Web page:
In a stand overlooking the square, Kim was also seen saluting marching soldiers and waving with a broad smile.

The parade is believed to have taken place earlier in the day and the broadcast appeared to be recorded footage. Earlier in the day, South Korea's Joint Chiefs of Staff said that the North appeared to have staged a massive parade at dawn involving large amounts of equipment and personnel.

It is the first military parade that the North has held since 2018.

North Korea has been expected to roll out "new strategic weapons," including a new ICBM or a submarine-launched ballistic missile (SLBM), that Kim pledged to show off in his New Year's Day message amid stalled denuclearization talks with the United States.

North Korea is believed to have three types of ICBMs -- the Hwasong-13, Hwasong-14 and Hwasong-15, and it has sought to develop a multiple-warhead ICBM that can fly further and is harder to intercept.   

The Hwasong-15, which is the most advanced version so far, has an estimated range of 12,874 kilometers and is capable of striking any part of the continental US The type was last test-launched on Nov. 29, 2017.

"We are analyzing details of the weaponry that Pyongyang displayed today," a JCS officer said. "No unusual movements by the North Korean military have been detected."


The North tends to mark every fifth and 10th anniversary with larger-scale events, such as military provocations, including missile launches and parades of troops, newly developed strategic weapons and other military hardware.

It is quite unusual for the North to stage a military parade before dawn. Past parades have all been held during daytime hours.

"Instead of the blaze of publicity, North Korea also seems to be trying to manage the situation ahead of the US elections," professor Kim Young-jun of the Korea National Defense University said.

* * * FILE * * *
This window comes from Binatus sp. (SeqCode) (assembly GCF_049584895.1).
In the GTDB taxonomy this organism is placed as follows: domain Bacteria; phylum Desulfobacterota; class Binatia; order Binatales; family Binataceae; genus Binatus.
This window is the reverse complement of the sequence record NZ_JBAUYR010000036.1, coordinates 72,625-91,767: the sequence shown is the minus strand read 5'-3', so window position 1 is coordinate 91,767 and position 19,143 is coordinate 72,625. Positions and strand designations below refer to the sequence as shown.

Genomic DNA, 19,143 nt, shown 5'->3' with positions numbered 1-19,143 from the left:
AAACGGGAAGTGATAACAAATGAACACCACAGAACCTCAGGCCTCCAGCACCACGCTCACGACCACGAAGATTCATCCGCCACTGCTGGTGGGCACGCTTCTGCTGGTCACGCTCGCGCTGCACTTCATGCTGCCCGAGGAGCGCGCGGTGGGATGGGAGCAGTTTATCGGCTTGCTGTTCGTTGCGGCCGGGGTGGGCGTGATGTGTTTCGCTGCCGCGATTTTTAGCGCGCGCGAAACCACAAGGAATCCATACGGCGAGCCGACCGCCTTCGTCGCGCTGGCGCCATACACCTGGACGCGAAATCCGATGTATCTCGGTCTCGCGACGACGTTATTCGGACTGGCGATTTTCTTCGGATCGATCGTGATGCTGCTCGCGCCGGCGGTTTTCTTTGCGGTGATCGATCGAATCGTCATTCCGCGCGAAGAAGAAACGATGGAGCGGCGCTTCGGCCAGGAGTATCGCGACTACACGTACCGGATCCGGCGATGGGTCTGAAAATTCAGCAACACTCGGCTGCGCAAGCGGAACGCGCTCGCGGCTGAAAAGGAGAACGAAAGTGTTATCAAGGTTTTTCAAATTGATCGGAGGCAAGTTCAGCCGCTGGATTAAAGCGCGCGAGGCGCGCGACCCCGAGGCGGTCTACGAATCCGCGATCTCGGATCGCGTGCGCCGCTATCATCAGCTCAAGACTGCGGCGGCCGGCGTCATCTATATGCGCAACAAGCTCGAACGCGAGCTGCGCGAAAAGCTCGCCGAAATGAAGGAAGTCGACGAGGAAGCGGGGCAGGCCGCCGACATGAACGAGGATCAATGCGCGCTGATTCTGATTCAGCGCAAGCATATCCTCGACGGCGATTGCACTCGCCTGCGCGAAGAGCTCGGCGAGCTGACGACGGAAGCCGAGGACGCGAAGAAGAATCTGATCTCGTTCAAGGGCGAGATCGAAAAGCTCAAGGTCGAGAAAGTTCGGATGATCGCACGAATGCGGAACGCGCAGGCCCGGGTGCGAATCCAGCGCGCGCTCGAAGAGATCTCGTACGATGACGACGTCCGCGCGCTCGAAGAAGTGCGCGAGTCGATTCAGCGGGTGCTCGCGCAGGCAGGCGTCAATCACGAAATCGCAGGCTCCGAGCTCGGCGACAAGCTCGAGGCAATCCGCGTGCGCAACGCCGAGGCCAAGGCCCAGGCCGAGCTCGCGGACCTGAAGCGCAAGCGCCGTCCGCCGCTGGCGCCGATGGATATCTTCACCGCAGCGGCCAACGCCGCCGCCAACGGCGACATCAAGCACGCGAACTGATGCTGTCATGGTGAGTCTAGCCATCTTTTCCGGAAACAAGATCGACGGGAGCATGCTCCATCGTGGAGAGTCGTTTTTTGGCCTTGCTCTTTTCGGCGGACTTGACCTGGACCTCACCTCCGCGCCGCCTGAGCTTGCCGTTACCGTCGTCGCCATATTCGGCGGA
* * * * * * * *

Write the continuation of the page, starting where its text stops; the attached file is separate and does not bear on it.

"The unexpected predawn event also seems to aim to make it harder for the outside world to learn details of its military assets," he added.

Despite little progress in negotiations with Washington, leader Kim appeared to have maintained good relations with US President Donald Trump. One day after the US first couple were diagnosed with the new coronavirus, Kim sent a letter to Trump and offered his "sympathy."

The COVID-19 situation could also have affected the decision as a nighttime event might have helped it mobilize a fewer number of people so as to minimize antivirus steps.

The communist country has called for all-out efforts against the new coronavirus, though it has claimed the country does not have a single virus case.

In August, leader Kim presided over a key party meeting and instructed officials to prepare "at the best level all the celebrations with peculiar style as a great political festival to be provided as an excellent gift to the 75th birth anniversary of the WPK," according to state media.

"North Korea might have tried to make the event look like a kind of festival, rather than a show of force, in consideration of relations with the US," the professor added. (Yonhap)